Norbaeocystin is a psilocybin derivative, i.e., an analog of the psychedelic prodrug psilocybin. It is one of many that comprise a cocktail of compounds in magic mushrooms (aka psychedelic mushrooms).
Understanding the Chemistry and Synthesis of Norbaeocystin
Norbaeocystin has a primary amino group on the ethylamine group that is common to the psilocybin derivatives. However, unlike baeocystin, aeruginascin, or psilocybin, it has no methylation on the ethylamine group. By contrast, baeocystin has a single methyl group at this position, psilocybin has two methyl groups, and aeruginascin has three methyl groups.
Norbaeocystin was first isolated from submerged cultures of Psilocybe baeocystis.1 In the study, solvent extractions provided material enriched in psilocybin derivatives. Those chemicals were further separated by chromatography to provide pure fractions of norbaeocystin, baeocystin, and psilocybin.
Recently, it was demonstrated that norbaeocystin could be an intermediate in the biosynthesis of psilocybin.2 In vitro tests showed that L-tryptophan is converted to tryptamine by the enzyme PsiD which is then converted to 4-hydroxytryptamine by the enzyme PsiH. PsiD can also synthesize 4-hydroxytryptamine directly from the substrate 4-hydroxy-L-tryptophan. Norbaeocystin is then synthesized by the enzyme PsiK.
The researchers propose that additional methyl groups are added by the enzyme PsiM, generating baeocystin (one methylation) and psilocybin (two methylations). This research establishes the foundation for in vitro enzymatic synthesis of psilocybin and psilocybin derivatives. Alternatively, the desired compounds could be produced by biotechnological production through the genetic engineering of suitable fermentation hosts.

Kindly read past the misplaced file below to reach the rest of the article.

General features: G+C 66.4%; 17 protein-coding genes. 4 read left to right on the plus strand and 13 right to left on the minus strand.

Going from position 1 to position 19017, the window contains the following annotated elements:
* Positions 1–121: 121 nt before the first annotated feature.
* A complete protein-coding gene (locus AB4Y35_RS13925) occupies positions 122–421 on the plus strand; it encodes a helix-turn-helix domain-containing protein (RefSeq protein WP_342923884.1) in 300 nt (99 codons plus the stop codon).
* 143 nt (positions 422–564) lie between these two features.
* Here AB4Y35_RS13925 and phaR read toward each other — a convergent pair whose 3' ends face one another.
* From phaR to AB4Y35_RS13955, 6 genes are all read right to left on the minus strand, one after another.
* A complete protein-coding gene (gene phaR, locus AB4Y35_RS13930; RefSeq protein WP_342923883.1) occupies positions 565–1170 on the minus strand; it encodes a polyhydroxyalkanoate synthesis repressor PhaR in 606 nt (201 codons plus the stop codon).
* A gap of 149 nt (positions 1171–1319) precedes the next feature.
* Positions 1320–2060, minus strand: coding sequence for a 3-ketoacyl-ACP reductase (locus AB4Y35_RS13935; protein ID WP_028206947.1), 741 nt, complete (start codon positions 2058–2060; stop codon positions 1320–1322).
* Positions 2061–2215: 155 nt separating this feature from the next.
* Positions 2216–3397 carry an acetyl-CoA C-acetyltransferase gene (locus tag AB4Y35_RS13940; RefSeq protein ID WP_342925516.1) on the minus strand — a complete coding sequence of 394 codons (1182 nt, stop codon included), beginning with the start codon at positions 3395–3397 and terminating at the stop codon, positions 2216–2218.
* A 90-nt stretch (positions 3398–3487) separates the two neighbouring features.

Never Studied and Poorly Understood
For the most part, norbaeocystin has been ignored by the scientific community and it is seldom discussed. Further, its biological effects are not well documented.
Researchers have hypothesized that norbaeocystin is generally found at lower concentrations than psilocybin.3–5 Documented chemotyping of psychoactive mushrooms supports this hypothesis, showing considerably higher amounts of psilocybin vis-a-vis other (unspecified) psilocybin derivatives.
Norbaeocystin is generally regarded as non-psychedelic. However, there is no evidence to support this belief. Furthermore, the absence of psychedelic properties does not exclude it’s potential for therapeutic uses, for example, in modulating the properties of drugs, endogenous neurotransmitters, or both (e.g., serotonin) without an intoxicating effect.
Drawing an analogy to the accepted metabolic pathway in mushrooms for the synthesis of psilocybin,2 one could infer that norbaeocystin is dephosphorylated in the body to form 4-hydroxytryptamine, which is further metabolized. Notably, the proposed 4-hydroxytryptamine compound would differ from serotonin (5-hydroxytryptamine) only by the position of the hydroxy- group. Norbaeocystin is hydroxylated at the 4th position in the molecule, whereas serotonin is hydroxylated at the 5th position.
Different Molecules = Different Drugs
Anecdotal experience reports on sites like Erowid and Bluelight suggest that different species of magic mushrooms result in different effects for the user. However, the majority of discussions on the effects of magic mushrooms center around on just one molecule: psilocybin.
From a chemistry standpoint, it makes sense that structurally different molecules almost certainly provide different effects when ingested by the user. They are different drugs.
Understanding how each psilocybin derivative contributes to the overall effect of a magic mushroom experience would allow researchers to create targeted formulations. Such formulations could be optimized to provide specific properties without undesired side-effects. For example, Wood Lover Paralysis arising from certain species of psilocybin-containing mushrooms.
Very interesting and— timely article.
I am assisting a creative breeder (grower) of mushrooms.Psilocybe cubensis . I am needing to provide him low cost analysis. Can you recommend an article for prep and TLC, Thanks so much. Neale Povey, PhD. [email protected]